What Is a Pine Nut, Exactly?
You might be surprised to find out where pine nuts actually come from—and how they're technically classified.
The beauty of food facts trivia is that there’s so much to learn. For example, have you ever wondered who invented pizza? Or if eggplant is a fruit or coconut a nut? We’ve got the answers to all of that and so much more, including the following questions that are not as straightforward as they sound: What are pine nuts, and where do pine nuts come from?
Pine nuts, of course, are the delicious little ingredients in one of our favorite foods: pesto. But are pine nuts actually nuts, and how, exactly, do they make their way to your kitchen? There’s a lot to know about this mysterious food, from its surprising origins to why it’s so pricey.
Where do pine nuts come from?
The funny thing about pine nuts is that they’re actually not nuts at all. Pine nuts (also called pignoli or piñón nuts) are the seeds of pine trees and can be commonly found in pine cones. According to Michigan State University, the pine nuts we buy usually come from stone pine and pinyon pine trees, because they produce a larger seed that’s better for eating and easier to harvest.
Pine nuts can come from a number of pine trees, though, and aren’t limited to those main two. However, different pine trees grow in different areas of the country and even around the world, which means pine nuts are different in different regions. So, where do pine nuts come from? They come from everywhere! And their story is strikingly similar to that of peanuts.
Are pine nuts tree nuts?
Pine nuts are a little bit tricky because they’re not technically nuts or even tree nuts. According to the Anaphylaxis Campaign, people who are allergic to tree nuts aren’t usually allergic to pine nuts and vice versa, because they belong to different classifications. However, this isn’t a hard-and-fast rule, as food allergies can vary from person to person. If you’re allergic to tree nuts, proceed with caution with pine nuts, just in case.
Why are pine nuts so expensive?
If you’ve ever shopped for pine nuts, you probably know that they come with a hefty price tag. While all nuts tend to be expensive, pine nuts are in the upper echelon of the pricing scale. This is because they’re not easy to harvest. A few factors affect this. For one, pine trees aren’t necessarily densely populated trees. Plus, getting the pine nuts from the trees and pine cones is a labor-intensive process. Add to all of this the fact that it takes a pine tree more than a decade to start to produce pine cones and pine nuts, and you’ve got yourself a long and arduous process that comes with a price tag to match.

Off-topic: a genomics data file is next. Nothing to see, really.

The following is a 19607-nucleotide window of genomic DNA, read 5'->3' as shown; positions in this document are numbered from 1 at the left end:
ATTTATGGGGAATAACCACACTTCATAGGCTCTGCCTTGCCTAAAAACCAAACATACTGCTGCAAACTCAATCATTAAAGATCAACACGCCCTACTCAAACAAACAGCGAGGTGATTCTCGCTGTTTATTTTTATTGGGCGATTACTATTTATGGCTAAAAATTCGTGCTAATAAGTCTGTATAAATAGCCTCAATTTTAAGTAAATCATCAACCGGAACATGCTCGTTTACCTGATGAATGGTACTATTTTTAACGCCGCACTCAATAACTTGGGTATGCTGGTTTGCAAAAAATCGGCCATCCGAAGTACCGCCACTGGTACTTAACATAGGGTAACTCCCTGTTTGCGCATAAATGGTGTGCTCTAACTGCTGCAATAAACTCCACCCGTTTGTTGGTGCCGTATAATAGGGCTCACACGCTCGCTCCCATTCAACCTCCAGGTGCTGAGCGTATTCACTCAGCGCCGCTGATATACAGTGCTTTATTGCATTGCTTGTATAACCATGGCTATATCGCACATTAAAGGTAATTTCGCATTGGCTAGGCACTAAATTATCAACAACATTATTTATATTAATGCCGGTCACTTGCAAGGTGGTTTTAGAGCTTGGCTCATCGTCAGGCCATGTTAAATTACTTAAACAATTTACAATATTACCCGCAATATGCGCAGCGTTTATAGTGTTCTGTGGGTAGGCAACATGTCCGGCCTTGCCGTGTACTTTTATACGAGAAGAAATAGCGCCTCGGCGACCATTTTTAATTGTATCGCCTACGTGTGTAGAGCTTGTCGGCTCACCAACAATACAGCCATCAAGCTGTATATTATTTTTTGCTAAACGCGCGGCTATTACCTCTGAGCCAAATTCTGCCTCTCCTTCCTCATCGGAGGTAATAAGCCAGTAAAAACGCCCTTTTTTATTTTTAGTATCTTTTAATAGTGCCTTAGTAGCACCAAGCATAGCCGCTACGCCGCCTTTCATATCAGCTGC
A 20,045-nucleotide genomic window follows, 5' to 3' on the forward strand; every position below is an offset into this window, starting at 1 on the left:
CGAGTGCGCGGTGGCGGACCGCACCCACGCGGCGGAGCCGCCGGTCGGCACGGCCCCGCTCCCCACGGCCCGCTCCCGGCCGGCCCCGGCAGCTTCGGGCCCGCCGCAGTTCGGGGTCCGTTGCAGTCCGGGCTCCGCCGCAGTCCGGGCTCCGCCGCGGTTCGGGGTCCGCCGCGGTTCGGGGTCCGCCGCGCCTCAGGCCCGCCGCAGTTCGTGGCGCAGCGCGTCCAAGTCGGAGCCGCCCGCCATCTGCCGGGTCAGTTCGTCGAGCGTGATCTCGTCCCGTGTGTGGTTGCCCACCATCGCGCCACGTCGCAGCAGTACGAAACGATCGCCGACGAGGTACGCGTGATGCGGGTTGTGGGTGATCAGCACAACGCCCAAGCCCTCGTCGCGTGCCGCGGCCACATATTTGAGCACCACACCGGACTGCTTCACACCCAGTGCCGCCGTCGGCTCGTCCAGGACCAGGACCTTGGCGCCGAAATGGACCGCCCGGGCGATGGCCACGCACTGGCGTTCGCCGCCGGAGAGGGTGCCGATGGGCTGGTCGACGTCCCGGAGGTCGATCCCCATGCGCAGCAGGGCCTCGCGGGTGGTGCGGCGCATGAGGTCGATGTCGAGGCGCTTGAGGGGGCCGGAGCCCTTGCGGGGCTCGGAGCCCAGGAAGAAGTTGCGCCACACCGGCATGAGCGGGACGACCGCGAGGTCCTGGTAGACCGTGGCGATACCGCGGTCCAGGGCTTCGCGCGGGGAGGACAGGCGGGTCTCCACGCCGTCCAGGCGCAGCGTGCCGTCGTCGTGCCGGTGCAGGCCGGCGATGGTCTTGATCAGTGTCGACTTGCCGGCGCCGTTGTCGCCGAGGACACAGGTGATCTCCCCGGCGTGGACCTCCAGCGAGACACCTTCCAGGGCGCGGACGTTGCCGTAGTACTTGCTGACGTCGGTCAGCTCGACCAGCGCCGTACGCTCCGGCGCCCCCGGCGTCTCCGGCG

When and how are pine nuts harvested?
Harvesting pine nuts is not an easy process. Pine cones take many months to grow the seeds that become pine nuts, and even then, the pine nuts aren’t ready to be harvested before the pine cones fully bloom. To speed up this process so that the pine nuts can be harvested, the pine cones are placed in burlap sacks and left out in the sun. This makes the extraction of the pine nuts slightly easier. The fun part of the process is quite literally smashing the pine cones to get the pine nuts out!
Now that you know where pine nuts come from, find out where vanilla flavoring comes from and what a macchiato actually is. You’ll definitely have loads of fun trivia to share at your next get-together!
- Michigan State University: “Growing edible pine nuts in Michigan”
- Anaphylaxis Campaign: “Pine Nuts”
- Today: “Why are pine nuts so expensive? 4 reasons a small bag costs so much”
- Precision Nutrition: “Pine Nuts”